Rejected mature student could bring bias case

May 1, 2008

The University of East Anglia is facing legal action for alleged indirect sex and age discrimination over an entry requirement for academic study within the past three years.

Arabella Beckett, a 31-year-old mother of two, has threatened to sue after she was rejected for a speech and language therapy degree course. She already has a degree in applied linguistics and had worked as a volunteer speech therapy assistant while raising her children, the Norwich Evening News reported.

The course information states that mature applicants must provide "evidence of the necessary study skills, normally in the form of academic achievement within the last three years, in an appropriate subject such as biology, human biology or psychology". The website does not say that school-leavers must have A levels in these subjects, although a "clear understanding of the profession" is stipulated.

John McMullen of Watson Burton solicitors said: "The applicant could argue that fewer women than men are able to meet the requirement for recent academic experience because of women's caring responsibilities. The university would then have to prove that the requirement is a proportionate means of achieving a legitimate aim."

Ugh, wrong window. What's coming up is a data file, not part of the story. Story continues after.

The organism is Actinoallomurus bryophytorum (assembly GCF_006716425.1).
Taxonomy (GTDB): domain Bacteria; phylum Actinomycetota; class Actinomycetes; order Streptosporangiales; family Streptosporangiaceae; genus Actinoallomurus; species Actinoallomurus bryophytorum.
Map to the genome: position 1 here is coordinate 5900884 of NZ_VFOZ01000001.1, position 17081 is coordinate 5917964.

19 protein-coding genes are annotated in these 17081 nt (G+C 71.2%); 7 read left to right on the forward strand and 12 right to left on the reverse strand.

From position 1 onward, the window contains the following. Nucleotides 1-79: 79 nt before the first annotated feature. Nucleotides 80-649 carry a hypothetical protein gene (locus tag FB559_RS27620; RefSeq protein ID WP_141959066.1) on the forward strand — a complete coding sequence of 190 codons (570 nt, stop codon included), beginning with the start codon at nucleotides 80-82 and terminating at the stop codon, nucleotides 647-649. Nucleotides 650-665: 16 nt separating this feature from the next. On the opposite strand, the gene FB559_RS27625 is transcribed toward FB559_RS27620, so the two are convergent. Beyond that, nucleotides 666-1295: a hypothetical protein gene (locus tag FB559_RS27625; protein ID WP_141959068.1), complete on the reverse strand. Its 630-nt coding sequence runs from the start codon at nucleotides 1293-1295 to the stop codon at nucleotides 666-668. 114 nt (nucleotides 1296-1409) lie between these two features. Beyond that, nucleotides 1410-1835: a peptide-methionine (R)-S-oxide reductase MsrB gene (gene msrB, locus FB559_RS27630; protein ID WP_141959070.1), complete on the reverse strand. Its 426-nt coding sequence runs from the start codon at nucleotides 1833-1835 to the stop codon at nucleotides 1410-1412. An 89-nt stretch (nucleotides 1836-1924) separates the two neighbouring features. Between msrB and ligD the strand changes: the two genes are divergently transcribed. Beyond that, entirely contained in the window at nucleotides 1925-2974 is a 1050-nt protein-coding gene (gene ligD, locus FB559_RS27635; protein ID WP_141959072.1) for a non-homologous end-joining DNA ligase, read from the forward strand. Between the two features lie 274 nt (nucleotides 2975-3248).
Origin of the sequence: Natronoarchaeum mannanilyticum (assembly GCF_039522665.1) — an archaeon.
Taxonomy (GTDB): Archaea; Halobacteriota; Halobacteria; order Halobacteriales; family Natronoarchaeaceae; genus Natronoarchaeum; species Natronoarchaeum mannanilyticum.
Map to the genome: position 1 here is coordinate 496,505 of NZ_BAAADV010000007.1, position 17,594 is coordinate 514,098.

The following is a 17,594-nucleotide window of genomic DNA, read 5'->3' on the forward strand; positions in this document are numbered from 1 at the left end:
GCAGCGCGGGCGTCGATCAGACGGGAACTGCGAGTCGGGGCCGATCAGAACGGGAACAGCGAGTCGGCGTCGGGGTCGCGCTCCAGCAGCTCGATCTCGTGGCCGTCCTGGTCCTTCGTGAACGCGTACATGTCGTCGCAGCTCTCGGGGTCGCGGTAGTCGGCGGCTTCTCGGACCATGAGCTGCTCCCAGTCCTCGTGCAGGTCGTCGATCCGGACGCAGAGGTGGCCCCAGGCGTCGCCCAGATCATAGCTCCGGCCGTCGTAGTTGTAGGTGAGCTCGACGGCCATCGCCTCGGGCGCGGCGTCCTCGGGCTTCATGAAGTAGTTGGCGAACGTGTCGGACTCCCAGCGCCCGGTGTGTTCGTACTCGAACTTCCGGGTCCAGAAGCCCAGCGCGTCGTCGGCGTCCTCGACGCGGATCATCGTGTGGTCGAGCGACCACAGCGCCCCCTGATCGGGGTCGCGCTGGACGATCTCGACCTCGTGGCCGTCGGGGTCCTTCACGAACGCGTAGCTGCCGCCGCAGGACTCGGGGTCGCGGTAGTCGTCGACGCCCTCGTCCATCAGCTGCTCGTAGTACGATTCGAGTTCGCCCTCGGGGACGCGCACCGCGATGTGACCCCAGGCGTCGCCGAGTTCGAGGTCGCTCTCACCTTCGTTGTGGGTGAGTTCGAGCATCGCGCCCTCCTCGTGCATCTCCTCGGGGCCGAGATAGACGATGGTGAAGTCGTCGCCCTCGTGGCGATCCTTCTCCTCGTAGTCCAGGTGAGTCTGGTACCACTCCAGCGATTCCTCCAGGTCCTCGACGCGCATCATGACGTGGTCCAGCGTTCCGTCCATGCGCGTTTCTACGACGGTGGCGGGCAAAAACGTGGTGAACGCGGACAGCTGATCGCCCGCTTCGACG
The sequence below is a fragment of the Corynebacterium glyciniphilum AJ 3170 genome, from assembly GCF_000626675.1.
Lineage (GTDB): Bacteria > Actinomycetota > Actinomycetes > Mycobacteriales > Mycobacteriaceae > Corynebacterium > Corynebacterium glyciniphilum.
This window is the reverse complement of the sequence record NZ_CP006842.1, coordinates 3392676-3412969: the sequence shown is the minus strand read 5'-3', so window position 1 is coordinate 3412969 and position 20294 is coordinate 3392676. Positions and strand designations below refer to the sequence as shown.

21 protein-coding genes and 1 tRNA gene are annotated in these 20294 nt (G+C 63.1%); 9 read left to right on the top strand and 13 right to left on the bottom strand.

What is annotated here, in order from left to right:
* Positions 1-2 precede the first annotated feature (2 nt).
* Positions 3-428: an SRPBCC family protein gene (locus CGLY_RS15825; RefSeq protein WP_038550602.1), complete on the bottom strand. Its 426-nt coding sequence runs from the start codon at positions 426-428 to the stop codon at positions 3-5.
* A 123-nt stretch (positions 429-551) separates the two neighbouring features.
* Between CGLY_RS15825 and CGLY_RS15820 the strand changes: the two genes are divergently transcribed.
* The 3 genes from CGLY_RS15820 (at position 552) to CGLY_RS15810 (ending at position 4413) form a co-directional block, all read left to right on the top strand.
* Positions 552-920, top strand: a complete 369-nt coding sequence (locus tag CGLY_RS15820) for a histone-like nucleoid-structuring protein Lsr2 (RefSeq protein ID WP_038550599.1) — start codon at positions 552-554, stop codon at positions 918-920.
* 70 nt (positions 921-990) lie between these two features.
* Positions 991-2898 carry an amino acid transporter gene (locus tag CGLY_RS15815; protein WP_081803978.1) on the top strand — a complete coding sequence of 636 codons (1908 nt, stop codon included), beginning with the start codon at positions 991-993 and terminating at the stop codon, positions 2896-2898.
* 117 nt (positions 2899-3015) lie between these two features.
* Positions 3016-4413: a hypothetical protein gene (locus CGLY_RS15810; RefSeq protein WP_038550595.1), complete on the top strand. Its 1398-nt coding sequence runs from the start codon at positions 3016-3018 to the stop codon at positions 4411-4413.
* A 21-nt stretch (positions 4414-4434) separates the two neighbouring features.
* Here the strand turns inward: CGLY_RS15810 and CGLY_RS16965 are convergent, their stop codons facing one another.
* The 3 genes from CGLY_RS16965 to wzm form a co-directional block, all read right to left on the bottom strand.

A university spokeswoman said prospective students had to "demonstrate some recent engagement with one of three subjects that are considered important as preparation for degree-level study in this subject".

Of the 20 admitted, she said, three quarters were mature students and seven were mothers. "All had undertaken academic study in the three years before applying to establish ... that they were ready to undertake ... study at degree level."

Please login or register to read this article.

Register to continue

Get a month's unlimited access to THE content online. Just register and complete your career summary.

Registration is free and only takes a moment. Once registered you can read a total of 3 articles each month, plus:

  • Sign up for the editor's highlights
  • Receive World University Rankings news first
  • Get job alerts, shortlist jobs and save job searches
  • Participate in reader discussions and post comments

Have your say

Log in or register to post comments

Most commented

Recent controversy over the future directions of both Stanford and Melbourne university presses have raised questions about the role of in-house publishing arms in a world of commercialisation, impact agendas, alternative facts – and ever-diminishing monograph sales. Anna McKie reports

3 October